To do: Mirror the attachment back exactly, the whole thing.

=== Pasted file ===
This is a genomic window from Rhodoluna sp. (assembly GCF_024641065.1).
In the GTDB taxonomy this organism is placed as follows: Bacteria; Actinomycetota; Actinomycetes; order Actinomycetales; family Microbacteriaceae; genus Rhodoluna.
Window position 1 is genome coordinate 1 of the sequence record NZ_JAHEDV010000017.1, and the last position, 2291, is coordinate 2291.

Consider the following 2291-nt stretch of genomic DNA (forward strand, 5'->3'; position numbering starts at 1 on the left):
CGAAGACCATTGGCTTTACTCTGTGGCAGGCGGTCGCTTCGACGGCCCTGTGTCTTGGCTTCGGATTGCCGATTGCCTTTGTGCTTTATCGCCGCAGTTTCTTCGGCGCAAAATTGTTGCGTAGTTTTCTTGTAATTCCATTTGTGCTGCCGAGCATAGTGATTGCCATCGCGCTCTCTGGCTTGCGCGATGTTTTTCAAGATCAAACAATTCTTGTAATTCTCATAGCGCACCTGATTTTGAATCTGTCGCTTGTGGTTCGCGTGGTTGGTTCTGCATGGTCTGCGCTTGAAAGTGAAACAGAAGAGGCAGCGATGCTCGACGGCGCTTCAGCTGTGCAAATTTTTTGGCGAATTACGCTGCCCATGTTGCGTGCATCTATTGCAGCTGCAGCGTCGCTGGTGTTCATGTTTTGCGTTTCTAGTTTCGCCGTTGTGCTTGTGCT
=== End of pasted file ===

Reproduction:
This is a genomic window from Rhodoluna sp. (assembly GCF_024641065.1).
In the GTDB taxonomy this organism is placed as follows: Bacteria; Actinomycetota; Actinomycetes; order Actinomycetales; family Microbacteriaceae; genus Rhodoluna.
Window position 1 is genome coordinate 1 of the sequence record NZ_JAHEDV010000017.1, and the last position, 2291, is coordinate 2291.

Consider the following 2291-nt stretch of genomic DNA (forward strand, 5'->3'; position numbering starts at 1 on the left):
CGAAGACCATTGGCTTTACTCTGTGGCAGGCGGTCGCTTCGACGGCCCTGTGTCTTGGCTTCGGATTGCCGATTGCCTTTGTGCTTTATCGCCGCAGTTTCTTCGGCGCAAAATTGTTGCGTAGTTTTCTTGTAATTCCATTTGTGCTGCCGAGCATAGTGATTGCCATCGCGCTCTCTGGCTTGCGCGATGTTTTTCAAGATCAAACAATTCTTGTAATTCTCATAGCGCACCTGATTTTGAATCTGTCGCTTGTGGTTCGCGTGGTTGGTTCTGCATGGTCTGCGCTTGAAAGTGAAACAGAAGAGGCAGCGATGCTCGACGGCGCTTCAGCTGTGCAAATTTTTTGGCGAATTACGCTGCCCATGTTGCGTGCATCTATTGCAGCTGCAGCGTCGCTGGTGTTCATGTTTTGCGTTTCTAGTTTCGCCGTTGTGCTTGTGCT